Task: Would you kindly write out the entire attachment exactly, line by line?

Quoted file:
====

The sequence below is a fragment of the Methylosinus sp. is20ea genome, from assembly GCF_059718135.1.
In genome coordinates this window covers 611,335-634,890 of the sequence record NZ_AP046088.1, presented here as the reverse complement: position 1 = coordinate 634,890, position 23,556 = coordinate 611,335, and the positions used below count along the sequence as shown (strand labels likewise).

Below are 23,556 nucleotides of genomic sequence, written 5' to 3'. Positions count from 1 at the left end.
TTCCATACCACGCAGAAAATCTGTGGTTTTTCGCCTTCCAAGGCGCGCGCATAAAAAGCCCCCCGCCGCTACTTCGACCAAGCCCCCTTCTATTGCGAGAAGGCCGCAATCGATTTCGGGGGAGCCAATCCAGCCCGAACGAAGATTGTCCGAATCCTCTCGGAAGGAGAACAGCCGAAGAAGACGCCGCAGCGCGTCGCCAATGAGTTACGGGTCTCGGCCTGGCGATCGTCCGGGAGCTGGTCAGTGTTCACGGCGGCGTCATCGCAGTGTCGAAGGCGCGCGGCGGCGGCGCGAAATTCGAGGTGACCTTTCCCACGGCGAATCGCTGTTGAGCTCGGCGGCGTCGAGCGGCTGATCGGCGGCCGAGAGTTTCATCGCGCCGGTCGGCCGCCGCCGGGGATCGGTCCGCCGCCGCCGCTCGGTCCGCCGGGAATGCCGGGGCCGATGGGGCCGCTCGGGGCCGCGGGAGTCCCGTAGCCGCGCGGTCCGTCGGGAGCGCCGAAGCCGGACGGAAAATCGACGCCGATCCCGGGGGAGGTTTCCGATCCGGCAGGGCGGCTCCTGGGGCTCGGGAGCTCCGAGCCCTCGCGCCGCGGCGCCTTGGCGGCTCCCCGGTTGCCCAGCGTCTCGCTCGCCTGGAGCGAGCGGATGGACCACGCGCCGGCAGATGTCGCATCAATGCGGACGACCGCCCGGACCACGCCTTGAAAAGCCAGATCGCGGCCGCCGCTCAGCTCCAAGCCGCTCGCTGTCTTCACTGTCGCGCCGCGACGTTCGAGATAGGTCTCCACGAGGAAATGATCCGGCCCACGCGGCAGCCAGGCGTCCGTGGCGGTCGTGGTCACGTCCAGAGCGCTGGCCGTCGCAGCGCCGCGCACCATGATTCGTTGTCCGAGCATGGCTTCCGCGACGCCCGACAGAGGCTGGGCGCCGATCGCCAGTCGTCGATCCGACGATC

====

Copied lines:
The sequence below is a fragment of the Methylosinus sp. is20ea genome, from assembly GCF_059718135.1.
In genome coordinates this window covers 611,335-634,890 of the sequence record NZ_AP046088.1, presented here as the reverse complement: position 1 = coordinate 634,890, position 23,556 = coordinate 611,335, and the positions used below count along the sequence as shown (strand labels likewise).

Below are 23,556 nucleotides of genomic sequence, written 5' to 3'. Positions count from 1 at the left end.
TTCCATACCACGCAGAAAATCTGTGGTTTTTCGCCTTCCAAGGCGCGCGCATAAAAAGCCCCCCGCCGCTACTTCGACCAAGCCCCCTTCTATTGCGAGAAGGCCGCAATCGATTTCGGGGGAGCCAATCCAGCCCGAACGAAGATTGTCCGAATCCTCTCGGAAGGAGAACAGCCGAAGAAGACGCCGCAGCGCGTCGCCAATGAGTTACGGGTCTCGGCCTGGCGATCGTCCGGGAGCTGGTCAGTGTTCACGGCGGCGTCATCGCAGTGTCGAAGGCGCGCGGCGGCGGCGCGAAATTCGAGGTGACCTTTCCCACGGCGAATCGCTGTTGAGCTCGGCGGCGTCGAGCGGCTGATCGGCGGCCGAGAGTTTCATCGCGCCGGTCGGCCGCCGCCGGGGATCGGTCCGCCGCCGCCGCTCGGTCCGCCGGGAATGCCGGGGCCGATGGGGCCGCTCGGGGCCGCGGGAGTCCCGTAGCCGCGCGGTCCGTCGGGAGCGCCGAAGCCGGACGGAAAATCGACGCCGATCCCGGGGGAGGTTTCCGATCCGGCAGGGCGGCTCCTGGGGCTCGGGAGCTCCGAGCCCTCGCGCCGCGGCGCCTTGGCGGCTCCCCGGTTGCCCAGCGTCTCGCTCGCCTGGAGCGAGCGGATGGACCACGCGCCGGCAGATGTCGCATCAATGCGGACGACCGCCCGGACCACGCCTTGAAAAGCCAGATCGCGGCCGCCGCTCAGCTCCAAGCCGCTCGCTGTCTTCACTGTCGCGCCGCGACGTTCGAGATAGGTCTCCACGAGGAAATGATCCGGCCCACGCGGCAGCCAGGCGTCCGTGGCGGTCGTGGTCACGTCCAGAGCGCTGGCCGTCGCAGCGCCGCGCACCATGATTCGTTGTCCGAGCATGGCTTCCGCGACGCCCGACAGAGGCTGGGCGCCGATCGCCAGTCGTCGATCCGACGATC